When we hit our 40s, our cells begin to age, and this process speeds up as we enter our 60s and beyond.
From age 40 to 50, 60, and beyond, the heart, eyes, skin, bones, and even hormones all change in noticeable ways.
Aging is natural, but habits and lifestyles can hasten or slow its progression.
Everyone ages differently. Sometimes we see people who appear younger than their actual age, while some look older. It can seem unbelievable to see a set of twins, one looking much older than the other. Clearly, the causes of aging are more complex than just the passage of time and genetics. Therefore, are there ways we can make our bodies age more slowly?
Aging brings about inevitable changes in the body. You can't stop these shifts from happening any more than you can stop time. Still, with careful attention to what you take into your body and other lifestyle factors, you can delay the onset of aging.
Read on to find out what happens to your body as you get older and what you can do to slow down the aging process and boost longevity.
How the body changes with age
Aging touches virtually every body part, but some changes are more evident than others. The following are some typical aging-related changes that you might encounter at age 40, 50, and 60:
Your body progression at age 40
Undoubtedly, you can expect to see changes to your skin throughout your life, but you may notice a more dramatic shift around the time you hit 40. The delicate skin around the eyes is often the first to reveal the effects of time.
Also, it is very common for people in their 40s to notice a reduction in facial fat, particularly around the temples and mid cheekbones, and the beginnings of skin thinning, wrinkling, and drooping.
The structural proteins collagen and elastin, which help skin retain suppleness and elasticity, also degrade. The result is skin that is more vulnerable to premature aging effects, including wrinkles and drooping. There is also an increase in skin pigmentation.
Men lose 3-5 percent of their muscle mass every decade, beginning in their 30s, according to a study conducted at Harvard University. Most people don't feel the effects until they're in their 40s.
Bone cells are lost faster than they are replaced as people age. As a result, the bones gradually lose density. Loss of bone density and muscle mass could reduce your stature. After 40, a typical person's height will decrease by half an inch every decade. Age-related bone and muscle loss contribute to a heightened risk of falling.
After 40, you may notice that it takes a noticeably more extended time for your hair to regrow, or it may even be thinner. Hormonal changes associated with aging also contribute to the mental haze (brain fog) that often affects those over the age of 40.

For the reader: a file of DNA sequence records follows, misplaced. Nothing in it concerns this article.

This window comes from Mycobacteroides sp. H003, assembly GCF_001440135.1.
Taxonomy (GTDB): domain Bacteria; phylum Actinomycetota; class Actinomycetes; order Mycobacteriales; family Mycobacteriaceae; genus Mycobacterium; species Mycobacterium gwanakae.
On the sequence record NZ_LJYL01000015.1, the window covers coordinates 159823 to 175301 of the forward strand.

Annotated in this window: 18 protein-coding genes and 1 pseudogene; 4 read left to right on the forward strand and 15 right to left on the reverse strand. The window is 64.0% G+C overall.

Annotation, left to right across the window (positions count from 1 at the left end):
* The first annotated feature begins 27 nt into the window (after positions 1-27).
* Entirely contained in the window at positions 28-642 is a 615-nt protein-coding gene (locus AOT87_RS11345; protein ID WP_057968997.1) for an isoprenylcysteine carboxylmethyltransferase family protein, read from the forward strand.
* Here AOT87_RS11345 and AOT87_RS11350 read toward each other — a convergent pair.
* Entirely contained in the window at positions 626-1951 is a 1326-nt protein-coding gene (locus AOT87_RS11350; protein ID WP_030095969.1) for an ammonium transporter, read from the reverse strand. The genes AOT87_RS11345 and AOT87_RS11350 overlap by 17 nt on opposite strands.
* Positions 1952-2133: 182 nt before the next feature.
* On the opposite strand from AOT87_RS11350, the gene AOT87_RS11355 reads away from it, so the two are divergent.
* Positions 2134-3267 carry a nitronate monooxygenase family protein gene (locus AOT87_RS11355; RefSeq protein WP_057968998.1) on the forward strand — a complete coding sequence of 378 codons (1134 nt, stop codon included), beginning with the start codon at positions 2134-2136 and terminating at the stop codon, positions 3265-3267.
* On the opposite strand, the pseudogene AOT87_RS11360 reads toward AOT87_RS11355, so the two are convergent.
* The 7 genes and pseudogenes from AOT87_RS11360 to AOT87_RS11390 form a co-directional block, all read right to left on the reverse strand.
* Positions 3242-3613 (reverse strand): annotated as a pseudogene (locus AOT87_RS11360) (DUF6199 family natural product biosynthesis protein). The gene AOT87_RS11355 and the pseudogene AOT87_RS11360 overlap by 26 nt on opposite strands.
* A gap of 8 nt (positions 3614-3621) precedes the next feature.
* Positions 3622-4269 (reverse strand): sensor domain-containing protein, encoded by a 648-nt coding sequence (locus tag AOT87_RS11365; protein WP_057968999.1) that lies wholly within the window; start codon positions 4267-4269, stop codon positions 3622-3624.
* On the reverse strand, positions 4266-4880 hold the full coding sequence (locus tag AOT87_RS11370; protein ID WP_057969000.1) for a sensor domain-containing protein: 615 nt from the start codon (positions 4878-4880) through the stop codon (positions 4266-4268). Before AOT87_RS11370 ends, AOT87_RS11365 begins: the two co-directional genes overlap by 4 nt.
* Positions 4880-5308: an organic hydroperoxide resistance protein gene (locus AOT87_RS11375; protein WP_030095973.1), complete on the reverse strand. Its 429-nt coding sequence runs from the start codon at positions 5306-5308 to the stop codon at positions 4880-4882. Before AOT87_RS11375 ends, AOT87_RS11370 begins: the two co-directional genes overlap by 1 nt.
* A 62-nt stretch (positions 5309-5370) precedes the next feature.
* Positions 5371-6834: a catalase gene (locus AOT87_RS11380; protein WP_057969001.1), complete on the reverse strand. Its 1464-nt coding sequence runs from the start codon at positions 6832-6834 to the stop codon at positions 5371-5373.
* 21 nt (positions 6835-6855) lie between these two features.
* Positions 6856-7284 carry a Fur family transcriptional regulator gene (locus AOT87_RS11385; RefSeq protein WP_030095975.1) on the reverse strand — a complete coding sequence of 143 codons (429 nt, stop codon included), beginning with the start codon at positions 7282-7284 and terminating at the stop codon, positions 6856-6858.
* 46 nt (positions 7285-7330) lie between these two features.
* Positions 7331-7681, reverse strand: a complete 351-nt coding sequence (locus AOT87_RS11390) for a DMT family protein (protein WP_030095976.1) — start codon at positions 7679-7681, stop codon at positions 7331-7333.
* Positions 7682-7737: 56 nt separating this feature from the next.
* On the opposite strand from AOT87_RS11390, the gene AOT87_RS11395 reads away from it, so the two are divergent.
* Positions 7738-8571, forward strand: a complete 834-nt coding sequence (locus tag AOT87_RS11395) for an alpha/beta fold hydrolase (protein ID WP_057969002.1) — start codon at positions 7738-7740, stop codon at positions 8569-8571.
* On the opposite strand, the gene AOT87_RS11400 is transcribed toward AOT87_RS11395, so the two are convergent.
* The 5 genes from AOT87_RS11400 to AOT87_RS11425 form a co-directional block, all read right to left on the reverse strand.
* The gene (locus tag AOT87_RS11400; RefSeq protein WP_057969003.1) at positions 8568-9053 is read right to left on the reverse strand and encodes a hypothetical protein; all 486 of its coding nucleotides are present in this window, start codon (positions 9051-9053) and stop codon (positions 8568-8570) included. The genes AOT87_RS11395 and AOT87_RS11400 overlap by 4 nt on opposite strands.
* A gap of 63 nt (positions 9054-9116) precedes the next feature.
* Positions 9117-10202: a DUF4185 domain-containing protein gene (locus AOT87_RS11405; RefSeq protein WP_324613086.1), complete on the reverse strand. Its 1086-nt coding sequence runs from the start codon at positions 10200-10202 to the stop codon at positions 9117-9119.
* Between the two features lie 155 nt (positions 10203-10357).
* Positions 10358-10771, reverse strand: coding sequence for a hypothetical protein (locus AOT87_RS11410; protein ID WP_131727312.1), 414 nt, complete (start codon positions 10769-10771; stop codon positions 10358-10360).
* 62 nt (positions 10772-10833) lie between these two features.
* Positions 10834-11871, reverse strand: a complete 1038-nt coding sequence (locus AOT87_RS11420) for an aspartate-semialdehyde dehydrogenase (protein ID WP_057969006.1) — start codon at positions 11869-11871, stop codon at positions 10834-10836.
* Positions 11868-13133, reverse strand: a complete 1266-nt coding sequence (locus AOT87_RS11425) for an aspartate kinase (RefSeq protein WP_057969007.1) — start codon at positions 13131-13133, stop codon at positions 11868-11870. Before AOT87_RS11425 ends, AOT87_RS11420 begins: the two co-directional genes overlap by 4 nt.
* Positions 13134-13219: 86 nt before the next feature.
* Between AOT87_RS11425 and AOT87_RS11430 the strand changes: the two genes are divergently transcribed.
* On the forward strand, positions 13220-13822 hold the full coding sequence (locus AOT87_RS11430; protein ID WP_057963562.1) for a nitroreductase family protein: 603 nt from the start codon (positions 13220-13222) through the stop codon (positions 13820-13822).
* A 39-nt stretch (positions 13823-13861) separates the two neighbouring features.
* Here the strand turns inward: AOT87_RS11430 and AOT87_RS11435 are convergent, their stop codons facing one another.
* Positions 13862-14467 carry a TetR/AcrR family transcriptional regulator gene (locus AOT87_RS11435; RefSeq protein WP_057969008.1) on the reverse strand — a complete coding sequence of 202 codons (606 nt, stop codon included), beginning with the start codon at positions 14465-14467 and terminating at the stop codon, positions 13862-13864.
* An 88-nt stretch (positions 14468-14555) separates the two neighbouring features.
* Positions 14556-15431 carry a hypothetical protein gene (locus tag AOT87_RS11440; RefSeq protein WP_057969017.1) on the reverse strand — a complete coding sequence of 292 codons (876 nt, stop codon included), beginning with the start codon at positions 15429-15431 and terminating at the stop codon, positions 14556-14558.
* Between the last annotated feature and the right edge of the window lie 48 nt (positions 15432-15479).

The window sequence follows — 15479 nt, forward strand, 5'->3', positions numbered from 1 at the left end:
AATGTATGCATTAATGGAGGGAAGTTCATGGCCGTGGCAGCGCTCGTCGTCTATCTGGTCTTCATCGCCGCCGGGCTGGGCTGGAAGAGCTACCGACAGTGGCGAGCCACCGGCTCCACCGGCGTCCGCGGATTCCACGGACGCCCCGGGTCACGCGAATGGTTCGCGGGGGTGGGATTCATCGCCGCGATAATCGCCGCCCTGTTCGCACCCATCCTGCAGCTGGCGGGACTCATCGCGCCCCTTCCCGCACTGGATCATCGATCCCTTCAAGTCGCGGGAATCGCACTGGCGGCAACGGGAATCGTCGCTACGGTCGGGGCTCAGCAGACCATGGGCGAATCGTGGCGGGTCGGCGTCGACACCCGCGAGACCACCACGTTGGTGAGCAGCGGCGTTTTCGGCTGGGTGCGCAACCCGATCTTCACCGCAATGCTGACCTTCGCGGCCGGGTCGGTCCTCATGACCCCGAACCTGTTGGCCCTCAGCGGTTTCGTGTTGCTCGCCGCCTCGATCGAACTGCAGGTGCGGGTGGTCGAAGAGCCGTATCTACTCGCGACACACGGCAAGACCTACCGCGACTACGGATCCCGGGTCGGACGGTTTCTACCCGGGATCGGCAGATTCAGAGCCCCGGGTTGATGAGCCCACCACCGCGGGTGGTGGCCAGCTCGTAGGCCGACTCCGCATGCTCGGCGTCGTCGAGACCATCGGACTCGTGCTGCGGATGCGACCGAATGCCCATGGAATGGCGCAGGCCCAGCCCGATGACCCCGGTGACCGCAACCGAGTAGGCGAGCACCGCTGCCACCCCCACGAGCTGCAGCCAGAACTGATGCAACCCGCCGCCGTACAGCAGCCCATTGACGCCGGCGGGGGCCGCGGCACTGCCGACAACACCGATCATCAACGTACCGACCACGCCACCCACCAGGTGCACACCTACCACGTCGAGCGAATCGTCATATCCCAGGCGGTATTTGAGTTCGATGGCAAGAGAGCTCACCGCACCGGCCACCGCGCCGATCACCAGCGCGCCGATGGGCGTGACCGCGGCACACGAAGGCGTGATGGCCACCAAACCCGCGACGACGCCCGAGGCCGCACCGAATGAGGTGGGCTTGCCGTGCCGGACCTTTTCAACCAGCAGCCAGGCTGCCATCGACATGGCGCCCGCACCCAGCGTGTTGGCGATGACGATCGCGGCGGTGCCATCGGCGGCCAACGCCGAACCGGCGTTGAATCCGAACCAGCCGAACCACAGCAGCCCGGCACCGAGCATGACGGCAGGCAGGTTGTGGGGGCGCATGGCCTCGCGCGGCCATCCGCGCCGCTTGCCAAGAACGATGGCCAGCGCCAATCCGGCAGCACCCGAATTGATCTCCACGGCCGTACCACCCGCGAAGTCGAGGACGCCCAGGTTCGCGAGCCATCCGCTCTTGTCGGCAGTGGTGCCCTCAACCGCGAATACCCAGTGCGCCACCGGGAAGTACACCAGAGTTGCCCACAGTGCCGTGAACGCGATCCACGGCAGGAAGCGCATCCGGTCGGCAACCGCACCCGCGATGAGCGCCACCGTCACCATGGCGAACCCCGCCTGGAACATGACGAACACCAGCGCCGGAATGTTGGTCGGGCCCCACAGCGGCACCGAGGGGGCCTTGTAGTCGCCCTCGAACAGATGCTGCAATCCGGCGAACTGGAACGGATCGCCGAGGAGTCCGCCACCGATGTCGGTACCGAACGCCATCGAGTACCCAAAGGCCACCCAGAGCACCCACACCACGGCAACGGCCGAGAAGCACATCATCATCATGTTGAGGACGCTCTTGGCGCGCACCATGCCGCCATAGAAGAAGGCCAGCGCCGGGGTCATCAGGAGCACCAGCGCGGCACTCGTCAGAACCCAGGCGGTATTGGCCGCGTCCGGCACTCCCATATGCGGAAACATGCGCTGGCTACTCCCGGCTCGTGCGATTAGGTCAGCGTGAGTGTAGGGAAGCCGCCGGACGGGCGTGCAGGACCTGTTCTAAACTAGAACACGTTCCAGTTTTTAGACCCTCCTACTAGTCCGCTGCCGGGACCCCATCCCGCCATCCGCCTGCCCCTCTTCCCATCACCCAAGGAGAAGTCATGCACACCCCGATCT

After age 40, many people find it more challenging to focus on nearby objects, such as when reading, even if they have never used corrective lenses before. As we age, the lens in our eyes naturally becomes more rigid, resulting in a condition known as presbyopia. Also, some of the cells in your liver, kidneys, and other organs may die off.
Your body progression at age 50
A loss of body fat and a decline in collagen and elastin production can make the skin around your eyes sag and hooded and make them look smaller than they used to be.
By the time you reach the age of 50, the fine lines and wrinkles that you may have fought against in your 30s and 40s are almost certainly irreversible. In fact, they'll be more pronounced than ever before.
Your sunburns will now be visible. You should watch for age spots, skin tags, and other potential skin cancer warning signs. You may also notice that your skin feels drier and more sensitive. Skin problems are another side effect of menopause hormone shifts.
If you're like most people, by the time you're 50, you've lost about 10% of your muscle mass from when you were 30. A decreased muscle mass might make it more challenging to complete heavy tasks such as hauling in a hefty load of groceries. Muscle and body strength decline has a ripple effect on other aspects of health, including stamina, equilibrium, and mobility.
When you're young, your body replaces old, weak bone cells with fresh, robust ones. In your 50s, you lose more bone cells to wear and tear than can be restored. In your 50s, you may notice a decline in the thickness of the tissue and cartilage that cushion your joints.
The immune system may respond less quickly to infections and other external assaults. Also, your body isn't producing as many "fighter" cells to eliminate illnesses as it once was. Low immunity increases your risk of contracting influenza, pneumonia, and tetanus, so staying current on your vaccinations is essential.
About 40% of persons over the age of 50 experience some degree of hearing loss. It's not just becoming older that causes hearing loss; genetics and health concerns like high blood pressure and heart disease can also play a role. Your eyesight will change as you age, so routine check-ups are essential.
Your body progression at age 60
Less oil production from the skin is good news for people who suffer from adult acne, but it can lead to dry, flaky skin for the rest of us. You start to feel like your skin is itching and cracking like crepe paper or tissue. Scars, creases, and bruises, as well as the signs of aging, stand out more clearly.